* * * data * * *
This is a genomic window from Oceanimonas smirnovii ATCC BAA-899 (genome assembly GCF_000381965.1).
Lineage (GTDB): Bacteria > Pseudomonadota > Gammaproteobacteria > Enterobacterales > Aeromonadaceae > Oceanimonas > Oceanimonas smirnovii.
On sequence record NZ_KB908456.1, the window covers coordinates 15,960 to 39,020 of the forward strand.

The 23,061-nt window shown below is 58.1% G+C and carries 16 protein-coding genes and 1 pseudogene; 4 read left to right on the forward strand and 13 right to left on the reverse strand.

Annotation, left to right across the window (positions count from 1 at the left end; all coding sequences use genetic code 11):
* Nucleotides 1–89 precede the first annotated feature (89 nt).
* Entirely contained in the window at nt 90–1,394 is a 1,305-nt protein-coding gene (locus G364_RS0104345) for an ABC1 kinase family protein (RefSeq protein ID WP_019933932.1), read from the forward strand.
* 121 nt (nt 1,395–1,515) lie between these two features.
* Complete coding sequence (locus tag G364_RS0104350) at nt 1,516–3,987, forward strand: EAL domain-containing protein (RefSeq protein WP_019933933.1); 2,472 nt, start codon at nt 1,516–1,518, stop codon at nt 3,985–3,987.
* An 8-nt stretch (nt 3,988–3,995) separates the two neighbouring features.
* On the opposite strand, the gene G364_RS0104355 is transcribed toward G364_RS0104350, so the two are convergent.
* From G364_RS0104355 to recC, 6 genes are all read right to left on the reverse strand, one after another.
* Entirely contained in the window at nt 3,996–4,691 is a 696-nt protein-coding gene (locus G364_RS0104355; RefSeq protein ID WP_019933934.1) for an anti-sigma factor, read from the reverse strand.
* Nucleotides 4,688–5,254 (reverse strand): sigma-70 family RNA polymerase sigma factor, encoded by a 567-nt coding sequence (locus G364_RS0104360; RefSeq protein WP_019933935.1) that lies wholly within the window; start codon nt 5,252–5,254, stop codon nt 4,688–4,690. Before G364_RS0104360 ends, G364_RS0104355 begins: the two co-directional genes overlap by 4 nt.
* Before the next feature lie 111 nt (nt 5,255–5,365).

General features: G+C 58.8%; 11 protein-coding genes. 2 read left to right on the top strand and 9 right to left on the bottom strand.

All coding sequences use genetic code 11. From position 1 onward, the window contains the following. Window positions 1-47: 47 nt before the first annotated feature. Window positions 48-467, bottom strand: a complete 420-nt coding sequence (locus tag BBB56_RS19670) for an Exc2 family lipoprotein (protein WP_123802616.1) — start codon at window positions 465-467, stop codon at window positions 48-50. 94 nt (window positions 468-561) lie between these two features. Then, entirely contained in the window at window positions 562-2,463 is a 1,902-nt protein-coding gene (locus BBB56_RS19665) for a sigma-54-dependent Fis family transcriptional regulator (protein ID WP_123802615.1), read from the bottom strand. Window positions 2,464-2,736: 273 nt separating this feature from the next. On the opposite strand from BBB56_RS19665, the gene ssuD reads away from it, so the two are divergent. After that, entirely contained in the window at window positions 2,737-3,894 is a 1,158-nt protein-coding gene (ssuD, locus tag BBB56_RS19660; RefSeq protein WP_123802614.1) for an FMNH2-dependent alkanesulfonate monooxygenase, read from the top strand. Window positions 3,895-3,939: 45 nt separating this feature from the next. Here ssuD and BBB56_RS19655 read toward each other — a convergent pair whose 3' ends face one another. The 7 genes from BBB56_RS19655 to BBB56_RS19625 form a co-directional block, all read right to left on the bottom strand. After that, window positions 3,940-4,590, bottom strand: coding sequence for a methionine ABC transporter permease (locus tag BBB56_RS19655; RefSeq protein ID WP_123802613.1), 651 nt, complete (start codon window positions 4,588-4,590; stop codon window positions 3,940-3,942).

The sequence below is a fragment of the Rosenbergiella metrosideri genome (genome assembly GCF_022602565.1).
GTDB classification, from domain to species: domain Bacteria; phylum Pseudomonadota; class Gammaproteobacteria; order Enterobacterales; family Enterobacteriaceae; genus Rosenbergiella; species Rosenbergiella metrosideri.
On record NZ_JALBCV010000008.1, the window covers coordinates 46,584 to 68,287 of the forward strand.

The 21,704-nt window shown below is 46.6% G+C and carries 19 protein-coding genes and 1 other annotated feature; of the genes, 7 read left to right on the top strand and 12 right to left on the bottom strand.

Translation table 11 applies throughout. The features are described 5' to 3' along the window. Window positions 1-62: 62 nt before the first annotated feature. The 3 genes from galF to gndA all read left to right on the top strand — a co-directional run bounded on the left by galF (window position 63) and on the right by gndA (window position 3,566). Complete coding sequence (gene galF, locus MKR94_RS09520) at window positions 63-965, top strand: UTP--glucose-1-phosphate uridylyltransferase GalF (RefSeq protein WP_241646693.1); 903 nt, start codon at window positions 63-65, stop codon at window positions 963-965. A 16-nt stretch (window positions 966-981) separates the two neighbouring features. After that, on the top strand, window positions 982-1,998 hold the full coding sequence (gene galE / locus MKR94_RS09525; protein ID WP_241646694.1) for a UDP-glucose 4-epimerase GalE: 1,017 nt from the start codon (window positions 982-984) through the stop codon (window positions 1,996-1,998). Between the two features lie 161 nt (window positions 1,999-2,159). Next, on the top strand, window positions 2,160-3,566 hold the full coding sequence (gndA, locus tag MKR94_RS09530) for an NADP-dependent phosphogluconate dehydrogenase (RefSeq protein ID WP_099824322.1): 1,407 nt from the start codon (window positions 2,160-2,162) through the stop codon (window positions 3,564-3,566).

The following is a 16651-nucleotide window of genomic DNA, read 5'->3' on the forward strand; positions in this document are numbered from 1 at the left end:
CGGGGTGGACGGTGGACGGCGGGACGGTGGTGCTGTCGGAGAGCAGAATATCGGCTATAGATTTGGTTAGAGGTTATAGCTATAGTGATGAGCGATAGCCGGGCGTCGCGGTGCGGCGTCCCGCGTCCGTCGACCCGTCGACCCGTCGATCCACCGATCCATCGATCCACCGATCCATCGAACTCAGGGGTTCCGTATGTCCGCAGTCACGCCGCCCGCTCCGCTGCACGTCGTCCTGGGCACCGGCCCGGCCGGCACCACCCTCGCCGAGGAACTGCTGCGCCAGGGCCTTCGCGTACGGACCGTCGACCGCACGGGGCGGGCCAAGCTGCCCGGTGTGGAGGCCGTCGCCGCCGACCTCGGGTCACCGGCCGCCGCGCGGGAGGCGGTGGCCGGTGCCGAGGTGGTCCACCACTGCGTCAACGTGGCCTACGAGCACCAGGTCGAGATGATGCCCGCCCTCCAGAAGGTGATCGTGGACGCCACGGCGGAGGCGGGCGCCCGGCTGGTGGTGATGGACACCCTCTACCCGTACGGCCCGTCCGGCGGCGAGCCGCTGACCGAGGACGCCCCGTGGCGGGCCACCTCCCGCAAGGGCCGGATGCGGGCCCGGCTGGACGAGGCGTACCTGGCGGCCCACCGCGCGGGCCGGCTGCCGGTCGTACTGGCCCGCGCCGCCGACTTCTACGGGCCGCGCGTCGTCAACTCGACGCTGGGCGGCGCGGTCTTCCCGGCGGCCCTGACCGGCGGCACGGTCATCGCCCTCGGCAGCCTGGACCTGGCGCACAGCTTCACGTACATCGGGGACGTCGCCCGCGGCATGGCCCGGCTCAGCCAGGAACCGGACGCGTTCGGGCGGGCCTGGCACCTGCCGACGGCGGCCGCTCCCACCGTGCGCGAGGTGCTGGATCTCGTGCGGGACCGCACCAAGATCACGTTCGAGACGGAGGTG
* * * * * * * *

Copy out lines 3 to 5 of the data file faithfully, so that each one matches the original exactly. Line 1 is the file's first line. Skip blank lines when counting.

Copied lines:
On sequence record NZ_KB908456.1, the window covers coordinates 15,960 to 39,020 of the forward strand.

The 23,061-nt window shown below is 58.1% G+C and carries 16 protein-coding genes and 1 pseudogene; 4 read left to right on the forward strand and 13 right to left on the reverse strand.

Annotation, left to right across the window (positions count from 1 at the left end; all coding sequences use genetic code 11):